New WHO guidelines tougher on aircraft noise

Press Release

10/10/12 for immediate use


Campaign group HACAN has said that the new noise guidelines from the World Health Organisation, published today, send a strong message to Heathrow as it develops its new flight paths that aircraft noise problems are not confined to areas close to the airport.  The guidelines indicate that aircraft noise can affect the health of people living well over 20 miles from Heathrow.

HACAN chair John Stewart said, “The clear message to Heathrow is that it needs to look after its distant neighbours as well as its near neighbours when planning it new flight paths.  The most effecivet way to do that is to ensure that residents living 20 miles and more from the airport are guaranteed predicable breaks from the noise each day.

Stewart added, “The findings confirm everything residents have been telling us over many years.  Noise from Heathrow is not just a problem local to the airport.”

The World Health Organisation has found that when average noise is 45 decibels it can have health effects.  Previous WHO guidelines argued that people could start to become annoyed by noise when it averaged out at 50 decibels over the day.  In geographical terms that covered areas about 16 miles from the airport, places like Peckham in South East London.

A 45 decibel contour would to extend at least 20 miles from the airport, to places like Greenwich in the east and Reading in the west.  But it would also include places such as Leytonstone in North East which experience noise from both Heathrow and London City Airport.

The World Health Organisation guidelines applies to all countries within Europe, not just those in the European Union but are simply guidelines.  Their main purpose is to outline the health impacts of noise on the basis of the available evidence.  The WHO does not expect the levels to be adhered to overnight as that would entail the closure of most airports and many roads.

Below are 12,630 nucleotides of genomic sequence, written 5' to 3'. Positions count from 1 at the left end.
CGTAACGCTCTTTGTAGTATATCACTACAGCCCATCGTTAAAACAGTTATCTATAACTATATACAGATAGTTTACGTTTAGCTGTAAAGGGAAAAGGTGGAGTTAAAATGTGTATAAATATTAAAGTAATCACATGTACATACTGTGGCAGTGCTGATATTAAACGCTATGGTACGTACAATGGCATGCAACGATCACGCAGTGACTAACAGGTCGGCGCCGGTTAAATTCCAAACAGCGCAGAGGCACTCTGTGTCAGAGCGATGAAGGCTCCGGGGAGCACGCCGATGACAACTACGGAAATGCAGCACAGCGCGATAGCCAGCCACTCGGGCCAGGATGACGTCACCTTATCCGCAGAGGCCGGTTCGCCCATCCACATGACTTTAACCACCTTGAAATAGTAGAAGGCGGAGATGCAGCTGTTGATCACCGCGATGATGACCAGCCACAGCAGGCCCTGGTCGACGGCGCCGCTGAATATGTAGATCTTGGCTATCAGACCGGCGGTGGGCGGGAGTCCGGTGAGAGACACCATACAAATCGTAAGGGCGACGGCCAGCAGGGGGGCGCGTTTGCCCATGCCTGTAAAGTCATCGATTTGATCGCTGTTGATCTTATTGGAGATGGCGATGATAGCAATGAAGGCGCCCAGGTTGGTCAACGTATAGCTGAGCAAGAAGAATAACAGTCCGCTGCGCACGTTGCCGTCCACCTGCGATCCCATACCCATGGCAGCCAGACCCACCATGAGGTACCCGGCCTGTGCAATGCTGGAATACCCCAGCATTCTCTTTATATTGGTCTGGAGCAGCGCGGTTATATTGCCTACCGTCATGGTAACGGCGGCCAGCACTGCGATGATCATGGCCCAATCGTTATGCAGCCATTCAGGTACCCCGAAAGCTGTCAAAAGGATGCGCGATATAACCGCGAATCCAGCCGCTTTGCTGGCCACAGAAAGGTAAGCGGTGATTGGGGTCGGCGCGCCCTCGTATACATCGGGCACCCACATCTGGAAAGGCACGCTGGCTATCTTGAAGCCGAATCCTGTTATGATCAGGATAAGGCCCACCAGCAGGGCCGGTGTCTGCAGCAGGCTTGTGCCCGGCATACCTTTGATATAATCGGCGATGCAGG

The key recommendations are:

Recommended Limits

Road                           53Lden                                   45Lnight

Rail                             54Lden                                   44Lnight

Aircraft                      45Len                                    40Lnight

Wind Turbines      45Lden                no recommendation*

The recommended levels for air and wind are lower because the evidence shows that people become more annoyed by them at lower levels than road and rail.


 Notes for Editors:

The full report:

  1. Lden averages the noise out over an 8 hour day, a 4 hour evening and an 8 hour night, with 5 and 10 decibels added to the evening and night figures respectively to account for generally lower background levels at those times. Lnight averages the noise just during the night period

* The WHO felt that there was insufficient evidence to make a recommendation

For further information:

John Stewart on 0207 737 6641 or 07957385650